The Blue Cube
Frontier Machine Control kindly donated a bare-bones PC Rover (sans PC)
to the Tech in early 1996. The robot had been on display for several months
in 1995 configured as a remote controlled camera platform. Visitors to
the museum could pilot the rover from a video game-like control cockpit
while watching the video from the Rover's camera via a wireless link. After
the remote-camera had finished it's display time, Eric Schwartz and myself
met with two of the founders of Frontier Machine Control: Stuart Davis,
Carlo Bertocchini and their software developer Frank Jenkins to develop
a long-term web-based interactive exhibit using the PC Rover. After several
months of meetings, the team had developed a truly unique, engaging exhibit
concept. We began work on fabricating the necessary hardware, and software
components to make the exhibit a reality. We lost contact with Frontier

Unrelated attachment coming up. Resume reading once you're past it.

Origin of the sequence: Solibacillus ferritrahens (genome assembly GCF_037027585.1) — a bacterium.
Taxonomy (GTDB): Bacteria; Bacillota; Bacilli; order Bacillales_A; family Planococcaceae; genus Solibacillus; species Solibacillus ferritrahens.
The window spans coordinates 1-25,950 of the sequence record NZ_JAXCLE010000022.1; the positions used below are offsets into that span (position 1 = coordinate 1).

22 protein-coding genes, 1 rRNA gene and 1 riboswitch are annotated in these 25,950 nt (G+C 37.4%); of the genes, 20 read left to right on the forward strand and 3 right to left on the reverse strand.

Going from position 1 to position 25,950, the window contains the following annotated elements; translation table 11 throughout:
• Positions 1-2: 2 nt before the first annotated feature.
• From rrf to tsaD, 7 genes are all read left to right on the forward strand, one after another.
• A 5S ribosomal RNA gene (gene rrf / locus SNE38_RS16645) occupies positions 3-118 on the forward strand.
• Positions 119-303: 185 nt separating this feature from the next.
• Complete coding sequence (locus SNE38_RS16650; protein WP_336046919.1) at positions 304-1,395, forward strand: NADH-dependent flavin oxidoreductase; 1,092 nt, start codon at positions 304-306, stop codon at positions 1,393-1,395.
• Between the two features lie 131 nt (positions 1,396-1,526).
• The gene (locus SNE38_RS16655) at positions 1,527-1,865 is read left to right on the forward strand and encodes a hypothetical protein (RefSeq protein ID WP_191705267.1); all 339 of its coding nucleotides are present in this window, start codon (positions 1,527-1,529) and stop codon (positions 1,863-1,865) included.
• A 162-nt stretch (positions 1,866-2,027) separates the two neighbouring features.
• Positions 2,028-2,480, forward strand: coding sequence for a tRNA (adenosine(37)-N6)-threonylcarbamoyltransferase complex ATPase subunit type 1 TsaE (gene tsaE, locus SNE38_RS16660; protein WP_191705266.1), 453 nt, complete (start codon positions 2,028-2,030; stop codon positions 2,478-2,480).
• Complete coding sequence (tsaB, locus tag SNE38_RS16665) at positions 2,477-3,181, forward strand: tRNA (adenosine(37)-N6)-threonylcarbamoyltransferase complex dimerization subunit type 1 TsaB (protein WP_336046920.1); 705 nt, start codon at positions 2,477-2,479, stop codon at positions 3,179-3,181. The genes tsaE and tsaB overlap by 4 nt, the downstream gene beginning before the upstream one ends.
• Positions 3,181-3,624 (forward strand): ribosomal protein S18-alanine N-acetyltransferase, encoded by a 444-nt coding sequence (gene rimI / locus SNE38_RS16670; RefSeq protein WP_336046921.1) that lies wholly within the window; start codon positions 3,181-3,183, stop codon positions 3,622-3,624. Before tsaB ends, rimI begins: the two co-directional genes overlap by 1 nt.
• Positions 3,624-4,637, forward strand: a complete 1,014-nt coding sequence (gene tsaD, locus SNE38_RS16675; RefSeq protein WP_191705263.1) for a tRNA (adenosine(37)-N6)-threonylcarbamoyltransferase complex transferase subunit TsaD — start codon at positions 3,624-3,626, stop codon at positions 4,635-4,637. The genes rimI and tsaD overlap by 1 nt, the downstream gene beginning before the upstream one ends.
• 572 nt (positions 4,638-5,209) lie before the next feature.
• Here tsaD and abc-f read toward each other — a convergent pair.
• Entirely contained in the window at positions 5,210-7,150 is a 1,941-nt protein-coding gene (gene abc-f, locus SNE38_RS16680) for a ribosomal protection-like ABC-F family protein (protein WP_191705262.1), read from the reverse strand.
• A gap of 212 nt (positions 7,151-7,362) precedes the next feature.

Machine Control, for about a month, and heard the unfortunate news that
the companies' founders had a 'parting of the ways', and Frontier Machine
Control had been dissolved. This unfortunate incident put a halt on further
development on this exhibit. We were given back the PC Rover, and other
hardware being used for this project, and the robot was shelved at our
warehouse collecting dust until January 1 1998. The PC Rover's design,
and machine work is a tribute to Carlo's solid, precision ME skills, that
have lead him to victory in the 96, and 97 Robot Wars Competition, and
the SFRSA robot sumo competition for the last few years at the Exploratorium.
Where did it come from? Frontier Machine Control
The Blue Cube has a sibling!
Carlo recently contacted me via e-mail ad mentioned he has a new business,
and that he and Stewart had not spoken in some time. He also had another
PC Rover for sale, which I purchased this past weekend. The original PC
Rover contained a 'Baby-AT' size 386 motherboard, with 4M RAM, a 120M 2.5"
HD, a SoundBlaster card, custom 6 channel ISA LM629 servo controller board,
H-bridge driver circuit, custom power supply, 12V 7AH lead-acid battery,
and two gear-reduced
10V ECM motors with hall-effect
shaft encoders. Some of the units were equipped with an LCD panel,
a sonar ranging system, and a capacitor-discharge based A/D converter attached
to the game port for monitoring the battery level.
Carlo is now runs RobotBooks.com.
Check it out!
Carlo (In blue striped shirt, standing)
Last Updated: 1/21/2001 Brian